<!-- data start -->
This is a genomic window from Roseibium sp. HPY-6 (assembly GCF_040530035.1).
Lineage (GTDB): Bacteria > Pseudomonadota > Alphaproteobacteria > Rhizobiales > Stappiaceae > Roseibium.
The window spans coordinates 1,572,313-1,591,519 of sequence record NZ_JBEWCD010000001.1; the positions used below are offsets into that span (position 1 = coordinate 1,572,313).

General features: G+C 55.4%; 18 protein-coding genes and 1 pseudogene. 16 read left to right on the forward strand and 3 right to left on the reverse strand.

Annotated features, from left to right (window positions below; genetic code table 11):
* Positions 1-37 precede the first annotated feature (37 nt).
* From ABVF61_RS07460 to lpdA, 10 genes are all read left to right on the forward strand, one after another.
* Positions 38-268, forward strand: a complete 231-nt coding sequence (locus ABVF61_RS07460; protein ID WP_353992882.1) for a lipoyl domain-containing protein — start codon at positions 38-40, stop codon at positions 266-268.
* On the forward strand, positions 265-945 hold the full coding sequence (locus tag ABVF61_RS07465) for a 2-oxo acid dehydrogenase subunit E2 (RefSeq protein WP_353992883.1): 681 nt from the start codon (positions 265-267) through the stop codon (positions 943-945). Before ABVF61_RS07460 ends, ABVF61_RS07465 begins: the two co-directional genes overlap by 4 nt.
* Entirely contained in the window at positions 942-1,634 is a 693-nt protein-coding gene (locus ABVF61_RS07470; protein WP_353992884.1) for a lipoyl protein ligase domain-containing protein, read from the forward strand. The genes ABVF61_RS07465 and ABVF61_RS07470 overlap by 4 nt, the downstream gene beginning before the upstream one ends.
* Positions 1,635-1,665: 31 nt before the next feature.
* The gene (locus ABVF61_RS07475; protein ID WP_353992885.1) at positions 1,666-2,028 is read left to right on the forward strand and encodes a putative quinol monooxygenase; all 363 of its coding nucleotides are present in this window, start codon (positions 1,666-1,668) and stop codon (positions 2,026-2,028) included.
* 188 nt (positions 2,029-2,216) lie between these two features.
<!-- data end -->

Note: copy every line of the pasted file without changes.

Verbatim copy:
This is a genomic window from Roseibium sp. HPY-6 (assembly GCF_040530035.1).
Lineage (GTDB): Bacteria > Pseudomonadota > Alphaproteobacteria > Rhizobiales > Stappiaceae > Roseibium.
The window spans coordinates 1,572,313-1,591,519 of sequence record NZ_JBEWCD010000001.1; the positions used below are offsets into that span (position 1 = coordinate 1,572,313).

General features: G+C 55.4%; 18 protein-coding genes and 1 pseudogene. 16 read left to right on the forward strand and 3 right to left on the reverse strand.

Annotated features, from left to right (window positions below; genetic code table 11):
* Positions 1-37 precede the first annotated feature (37 nt).
* From ABVF61_RS07460 to lpdA, 10 genes are all read left to right on the forward strand, one after another.
* Positions 38-268, forward strand: a complete 231-nt coding sequence (locus ABVF61_RS07460; protein ID WP_353992882.1) for a lipoyl domain-containing protein — start codon at positions 38-40, stop codon at positions 266-268.
* On the forward strand, positions 265-945 hold the full coding sequence (locus tag ABVF61_RS07465) for a 2-oxo acid dehydrogenase subunit E2 (RefSeq protein WP_353992883.1): 681 nt from the start codon (positions 265-267) through the stop codon (positions 943-945). Before ABVF61_RS07460 ends, ABVF61_RS07465 begins: the two co-directional genes overlap by 4 nt.
* Entirely contained in the window at positions 942-1,634 is a 693-nt protein-coding gene (locus ABVF61_RS07470; protein WP_353992884.1) for a lipoyl protein ligase domain-containing protein, read from the forward strand. The genes ABVF61_RS07465 and ABVF61_RS07470 overlap by 4 nt, the downstream gene beginning before the upstream one ends.
* Positions 1,635-1,665: 31 nt before the next feature.
* The gene (locus ABVF61_RS07475; protein ID WP_353992885.1) at positions 1,666-2,028 is read left to right on the forward strand and encodes a putative quinol monooxygenase; all 363 of its coding nucleotides are present in this window, start codon (positions 1,666-1,668) and stop codon (positions 2,026-2,028) included.
* 188 nt (positions 2,029-2,216) lie between these two features.